Hey, That’s My Shoe… To use a well-worn phrase, I’m on the road again. But I’m not traveling to promote a new book. No, this time I’m a tag-along husband, something I quite like to do. Although my wife is a studio artist, she often needs to get away for a while, really get away, like to some unexplored, out-of-the-way natural environment.
Please close your tray tables and bring your seat forward. We’ll be landing shortly.
And we do: in cool, but sunny, Aspen, Colorado.
Okay, I know what you’re thinking: Aspen, Colorado? That’s as far away from an “unexplored, out-of-the-way natural environment” as you can get.
Well, yes and no. Although Aspen is the playground of the wealthy (four downtown cashmere sweater stores in a row verify that), it is also a mecca for all sorts of outdoor sports enthusiasts (what we thought was a helicopter landing pad for the hospital turned out to be ground zero for the local parasail club). But we are here for none of it: no parasails, no cashmere sweaters, no skydiving, not even the latest Gucci bag.
We are here or, more properly, my wife is here to explore the surrounding wilderness area as this month’s featured Artist-in-the-Wilderness fellow. It’s not a bad gig: paid airfare, cabin in the woods, a rental car, and a personal hiking guide each day. No, not a bad gig at all. And that’s only what my wife gets. I get five days alone in downtown Aspen hopping from one coffeehouse to the next to work on my latest book, at least when I’m not shopping for a cashmere sweater.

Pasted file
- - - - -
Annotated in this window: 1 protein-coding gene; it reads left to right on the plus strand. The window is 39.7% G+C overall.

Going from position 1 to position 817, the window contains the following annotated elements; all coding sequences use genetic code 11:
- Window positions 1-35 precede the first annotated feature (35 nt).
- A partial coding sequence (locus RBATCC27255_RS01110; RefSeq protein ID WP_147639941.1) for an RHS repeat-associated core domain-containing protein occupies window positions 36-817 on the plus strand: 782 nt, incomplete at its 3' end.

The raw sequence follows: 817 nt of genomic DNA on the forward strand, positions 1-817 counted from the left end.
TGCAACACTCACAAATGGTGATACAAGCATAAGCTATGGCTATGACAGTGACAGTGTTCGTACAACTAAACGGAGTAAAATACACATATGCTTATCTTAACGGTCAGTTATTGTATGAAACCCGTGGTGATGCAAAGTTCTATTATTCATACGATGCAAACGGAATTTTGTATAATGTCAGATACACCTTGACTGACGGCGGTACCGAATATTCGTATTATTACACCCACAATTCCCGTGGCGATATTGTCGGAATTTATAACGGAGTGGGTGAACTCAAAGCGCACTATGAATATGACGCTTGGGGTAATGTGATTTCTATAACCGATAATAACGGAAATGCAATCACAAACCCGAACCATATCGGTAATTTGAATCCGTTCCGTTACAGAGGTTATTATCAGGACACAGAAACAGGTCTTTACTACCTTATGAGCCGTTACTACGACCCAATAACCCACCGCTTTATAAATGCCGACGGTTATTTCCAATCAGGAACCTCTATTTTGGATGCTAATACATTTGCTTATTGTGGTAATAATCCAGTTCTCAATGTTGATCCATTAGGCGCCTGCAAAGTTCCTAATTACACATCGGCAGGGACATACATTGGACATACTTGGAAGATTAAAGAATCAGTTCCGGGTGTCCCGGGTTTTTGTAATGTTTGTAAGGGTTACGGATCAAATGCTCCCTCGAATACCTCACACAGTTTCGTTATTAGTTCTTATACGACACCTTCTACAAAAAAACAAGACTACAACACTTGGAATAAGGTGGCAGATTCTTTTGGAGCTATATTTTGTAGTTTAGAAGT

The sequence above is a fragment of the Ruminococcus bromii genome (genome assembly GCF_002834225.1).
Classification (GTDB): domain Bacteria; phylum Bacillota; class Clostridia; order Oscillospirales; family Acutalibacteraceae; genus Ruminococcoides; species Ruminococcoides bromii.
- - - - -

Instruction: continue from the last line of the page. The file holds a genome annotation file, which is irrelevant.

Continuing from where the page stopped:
After a smooth landing at the Aspen-Pitkin County Airport, we are picked up by our host, given the grand tour of downtown Aspen, and then whisked away to our cabin in the woods. The next day is more of the same, ending with a taste of the Aspen Music Festival, which is in its last weekend of the season. It’s a stirring performance of Carl Orff’s Carmina Burana—and “stirring” hardly describes the performance; it’s absolutely electrifying, especially the performance of the lead soprano who’s in her eighth month of pregnancy. I don’t learn this until my wife tells me after the concert because I’m not lucky enough to get a ticket to actually be in the music tent where the orchestra and the almost 200 choral members are performing. Our host has only one extra ticket, which goes to my wife (why not; not only is she the featured artist this month, but also it’s her birthday). I remain outside, along with others who couldn’t finagle a ticket.
I survey the scene and pick a spot on the side of a grassy hill. It’s a little out of the way and it’s shaded (during the day the Aspen sun can be brutal). A couple and their two neatly coiffured French poodles stake out the top of the hill. I spread the blanket that our host has given me from the trunk of her car a few feet from the couple, leaving sufficient room so the poodles can move around without disturbing me. A few other people settle in close by: two men, one cradling a bottle of champagne; a single woman who instantly lies down in the grass and closes her eyes; and a pair of women, each with a large dog in tow.